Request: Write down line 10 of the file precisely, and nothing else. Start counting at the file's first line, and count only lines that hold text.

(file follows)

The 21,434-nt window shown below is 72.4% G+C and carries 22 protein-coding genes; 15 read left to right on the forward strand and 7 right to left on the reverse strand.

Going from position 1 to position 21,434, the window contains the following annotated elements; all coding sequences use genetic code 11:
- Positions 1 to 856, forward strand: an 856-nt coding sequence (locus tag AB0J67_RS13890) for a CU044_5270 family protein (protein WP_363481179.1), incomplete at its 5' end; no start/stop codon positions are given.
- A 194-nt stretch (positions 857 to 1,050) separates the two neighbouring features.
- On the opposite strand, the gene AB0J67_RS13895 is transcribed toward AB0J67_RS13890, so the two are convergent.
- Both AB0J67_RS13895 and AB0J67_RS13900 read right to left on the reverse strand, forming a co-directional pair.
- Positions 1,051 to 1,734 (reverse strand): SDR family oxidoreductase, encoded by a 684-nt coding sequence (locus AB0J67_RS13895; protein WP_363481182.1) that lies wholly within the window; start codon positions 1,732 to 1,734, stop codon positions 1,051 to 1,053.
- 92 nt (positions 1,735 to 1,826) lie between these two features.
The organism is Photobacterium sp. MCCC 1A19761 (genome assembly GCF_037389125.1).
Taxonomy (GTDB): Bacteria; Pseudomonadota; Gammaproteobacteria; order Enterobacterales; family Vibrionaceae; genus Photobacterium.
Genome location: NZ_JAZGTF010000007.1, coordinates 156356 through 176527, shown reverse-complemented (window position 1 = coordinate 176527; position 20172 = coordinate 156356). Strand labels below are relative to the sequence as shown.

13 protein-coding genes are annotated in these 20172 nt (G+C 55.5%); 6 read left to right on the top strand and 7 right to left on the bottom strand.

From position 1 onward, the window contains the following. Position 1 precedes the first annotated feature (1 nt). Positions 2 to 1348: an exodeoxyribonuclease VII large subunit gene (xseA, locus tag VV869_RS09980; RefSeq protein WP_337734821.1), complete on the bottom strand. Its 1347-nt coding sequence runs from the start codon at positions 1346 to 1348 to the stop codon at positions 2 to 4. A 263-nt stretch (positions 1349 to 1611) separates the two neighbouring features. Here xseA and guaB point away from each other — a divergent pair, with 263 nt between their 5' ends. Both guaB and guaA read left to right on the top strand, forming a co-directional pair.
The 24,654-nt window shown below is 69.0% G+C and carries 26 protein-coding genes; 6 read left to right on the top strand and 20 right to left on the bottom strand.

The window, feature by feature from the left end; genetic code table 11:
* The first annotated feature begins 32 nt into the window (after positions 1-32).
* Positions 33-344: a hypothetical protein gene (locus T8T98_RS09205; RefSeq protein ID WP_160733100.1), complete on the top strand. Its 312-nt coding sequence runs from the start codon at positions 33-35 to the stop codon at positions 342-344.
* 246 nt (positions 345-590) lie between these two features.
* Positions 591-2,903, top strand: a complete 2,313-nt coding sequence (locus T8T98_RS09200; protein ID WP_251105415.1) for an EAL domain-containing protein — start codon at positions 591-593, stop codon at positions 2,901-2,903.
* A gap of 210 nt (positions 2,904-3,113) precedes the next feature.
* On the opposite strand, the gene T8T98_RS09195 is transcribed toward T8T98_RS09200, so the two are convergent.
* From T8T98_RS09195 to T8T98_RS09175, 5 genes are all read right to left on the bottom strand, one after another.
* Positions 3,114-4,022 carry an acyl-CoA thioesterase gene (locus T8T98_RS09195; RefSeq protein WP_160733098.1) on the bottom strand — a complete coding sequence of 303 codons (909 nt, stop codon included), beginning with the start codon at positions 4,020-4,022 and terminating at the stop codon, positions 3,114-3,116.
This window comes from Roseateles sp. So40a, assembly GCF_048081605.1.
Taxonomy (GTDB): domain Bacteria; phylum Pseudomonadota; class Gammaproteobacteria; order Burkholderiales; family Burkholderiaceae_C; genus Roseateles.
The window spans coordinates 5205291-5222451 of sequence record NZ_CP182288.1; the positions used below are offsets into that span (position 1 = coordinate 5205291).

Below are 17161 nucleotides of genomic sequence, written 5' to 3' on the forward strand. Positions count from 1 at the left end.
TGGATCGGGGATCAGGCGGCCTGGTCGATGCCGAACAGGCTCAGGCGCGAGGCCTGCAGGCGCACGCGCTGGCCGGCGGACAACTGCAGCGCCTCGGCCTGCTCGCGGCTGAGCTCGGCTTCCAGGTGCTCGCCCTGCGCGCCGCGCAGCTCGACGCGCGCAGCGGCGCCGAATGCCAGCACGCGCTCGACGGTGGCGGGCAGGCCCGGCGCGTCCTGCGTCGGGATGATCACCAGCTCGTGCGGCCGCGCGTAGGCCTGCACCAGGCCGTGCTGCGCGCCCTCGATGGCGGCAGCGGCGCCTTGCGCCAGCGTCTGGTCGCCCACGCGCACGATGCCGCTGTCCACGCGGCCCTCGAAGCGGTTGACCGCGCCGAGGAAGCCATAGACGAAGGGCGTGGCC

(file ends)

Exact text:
Taxonomy (GTDB): Bacteria; Pseudomonadota; Gammaproteobacteria; order Enterobacterales; family Vibrionaceae; genus Photobacterium.